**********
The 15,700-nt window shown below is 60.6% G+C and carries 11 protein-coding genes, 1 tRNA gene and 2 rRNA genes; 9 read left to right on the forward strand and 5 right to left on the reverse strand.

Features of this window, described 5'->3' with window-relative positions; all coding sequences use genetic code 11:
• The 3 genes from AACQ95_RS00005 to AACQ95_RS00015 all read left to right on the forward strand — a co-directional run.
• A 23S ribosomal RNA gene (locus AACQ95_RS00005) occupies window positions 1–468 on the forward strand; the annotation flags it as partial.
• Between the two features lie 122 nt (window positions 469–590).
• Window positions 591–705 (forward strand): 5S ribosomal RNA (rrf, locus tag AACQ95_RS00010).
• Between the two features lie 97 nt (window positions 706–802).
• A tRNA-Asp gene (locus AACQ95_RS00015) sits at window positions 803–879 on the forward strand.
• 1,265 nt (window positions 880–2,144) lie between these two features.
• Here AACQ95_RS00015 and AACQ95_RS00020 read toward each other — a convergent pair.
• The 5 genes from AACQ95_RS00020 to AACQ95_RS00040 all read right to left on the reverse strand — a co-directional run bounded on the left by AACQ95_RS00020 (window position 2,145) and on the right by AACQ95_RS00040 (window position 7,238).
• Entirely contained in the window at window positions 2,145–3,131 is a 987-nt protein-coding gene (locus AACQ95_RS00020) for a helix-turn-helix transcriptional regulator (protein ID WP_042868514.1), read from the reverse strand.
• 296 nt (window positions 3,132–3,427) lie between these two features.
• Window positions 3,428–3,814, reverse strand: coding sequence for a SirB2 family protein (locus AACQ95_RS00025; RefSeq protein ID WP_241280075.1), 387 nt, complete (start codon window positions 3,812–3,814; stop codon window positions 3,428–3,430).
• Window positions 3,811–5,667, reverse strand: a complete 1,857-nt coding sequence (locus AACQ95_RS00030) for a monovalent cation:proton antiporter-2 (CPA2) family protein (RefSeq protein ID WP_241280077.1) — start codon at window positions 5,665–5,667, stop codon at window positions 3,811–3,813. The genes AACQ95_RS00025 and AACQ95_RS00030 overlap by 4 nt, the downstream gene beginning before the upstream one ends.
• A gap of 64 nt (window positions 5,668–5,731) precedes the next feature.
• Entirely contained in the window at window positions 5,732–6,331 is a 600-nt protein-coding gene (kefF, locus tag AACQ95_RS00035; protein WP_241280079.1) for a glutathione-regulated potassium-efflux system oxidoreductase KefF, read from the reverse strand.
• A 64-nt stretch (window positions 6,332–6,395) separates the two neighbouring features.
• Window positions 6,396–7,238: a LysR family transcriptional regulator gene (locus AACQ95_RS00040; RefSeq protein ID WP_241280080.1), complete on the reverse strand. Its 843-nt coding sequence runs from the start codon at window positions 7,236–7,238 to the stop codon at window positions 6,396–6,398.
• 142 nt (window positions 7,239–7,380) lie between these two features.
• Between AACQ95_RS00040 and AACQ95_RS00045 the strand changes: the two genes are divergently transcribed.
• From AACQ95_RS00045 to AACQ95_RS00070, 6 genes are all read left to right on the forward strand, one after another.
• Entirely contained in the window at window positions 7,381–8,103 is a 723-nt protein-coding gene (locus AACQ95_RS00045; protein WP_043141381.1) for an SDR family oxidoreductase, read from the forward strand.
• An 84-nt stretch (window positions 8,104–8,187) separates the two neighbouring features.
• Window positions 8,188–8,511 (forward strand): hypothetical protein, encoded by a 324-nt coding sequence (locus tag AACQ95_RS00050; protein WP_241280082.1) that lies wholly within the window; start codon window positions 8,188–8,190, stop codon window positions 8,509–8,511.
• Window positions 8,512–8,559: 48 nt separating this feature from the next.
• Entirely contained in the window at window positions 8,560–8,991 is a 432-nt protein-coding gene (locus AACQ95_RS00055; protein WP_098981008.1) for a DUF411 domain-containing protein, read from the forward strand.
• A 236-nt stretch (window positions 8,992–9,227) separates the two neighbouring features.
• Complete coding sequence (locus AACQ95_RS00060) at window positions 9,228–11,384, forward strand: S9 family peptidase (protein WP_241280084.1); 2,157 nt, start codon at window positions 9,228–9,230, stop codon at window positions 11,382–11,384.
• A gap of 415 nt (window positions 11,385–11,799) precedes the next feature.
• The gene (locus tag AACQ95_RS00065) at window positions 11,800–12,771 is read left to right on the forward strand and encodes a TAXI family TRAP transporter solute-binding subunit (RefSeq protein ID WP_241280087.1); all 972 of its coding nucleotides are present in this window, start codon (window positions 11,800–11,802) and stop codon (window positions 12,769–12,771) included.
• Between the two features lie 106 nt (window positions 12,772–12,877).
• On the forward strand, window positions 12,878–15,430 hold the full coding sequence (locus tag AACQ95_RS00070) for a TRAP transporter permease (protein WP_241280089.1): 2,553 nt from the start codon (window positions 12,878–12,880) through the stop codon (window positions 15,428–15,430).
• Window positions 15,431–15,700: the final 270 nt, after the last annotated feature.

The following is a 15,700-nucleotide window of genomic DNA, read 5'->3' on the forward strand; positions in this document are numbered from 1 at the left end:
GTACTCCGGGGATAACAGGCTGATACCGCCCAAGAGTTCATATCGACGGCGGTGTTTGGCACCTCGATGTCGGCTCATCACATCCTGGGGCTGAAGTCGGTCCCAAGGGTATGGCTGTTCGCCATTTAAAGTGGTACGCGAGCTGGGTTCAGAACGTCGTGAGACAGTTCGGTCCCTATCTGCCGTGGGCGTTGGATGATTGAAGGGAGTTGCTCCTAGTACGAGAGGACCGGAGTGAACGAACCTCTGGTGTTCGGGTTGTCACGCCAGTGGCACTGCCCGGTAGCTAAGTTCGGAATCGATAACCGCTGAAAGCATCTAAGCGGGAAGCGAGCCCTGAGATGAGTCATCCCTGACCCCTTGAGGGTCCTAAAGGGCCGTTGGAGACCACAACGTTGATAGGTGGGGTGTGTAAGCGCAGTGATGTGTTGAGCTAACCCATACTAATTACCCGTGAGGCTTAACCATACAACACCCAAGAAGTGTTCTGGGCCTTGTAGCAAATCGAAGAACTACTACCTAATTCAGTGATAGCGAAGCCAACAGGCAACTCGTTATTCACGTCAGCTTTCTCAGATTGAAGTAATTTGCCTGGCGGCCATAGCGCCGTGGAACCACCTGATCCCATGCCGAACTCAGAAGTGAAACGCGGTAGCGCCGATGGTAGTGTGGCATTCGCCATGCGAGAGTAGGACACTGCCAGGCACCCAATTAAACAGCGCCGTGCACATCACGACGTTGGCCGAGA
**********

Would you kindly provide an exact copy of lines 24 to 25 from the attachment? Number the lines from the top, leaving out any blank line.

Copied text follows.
• An 84-nt stretch (window positions 8,104–8,187) separates the two neighbouring features.
• Window positions 8,188–8,511 (forward strand): hypothetical protein, encoded by a 324-nt coding sequence (locus tag AACQ95_RS00050; protein WP_241280082.1) that lies wholly within the window; start codon window positions 8,188–8,190, stop codon window positions 8,509–8,511.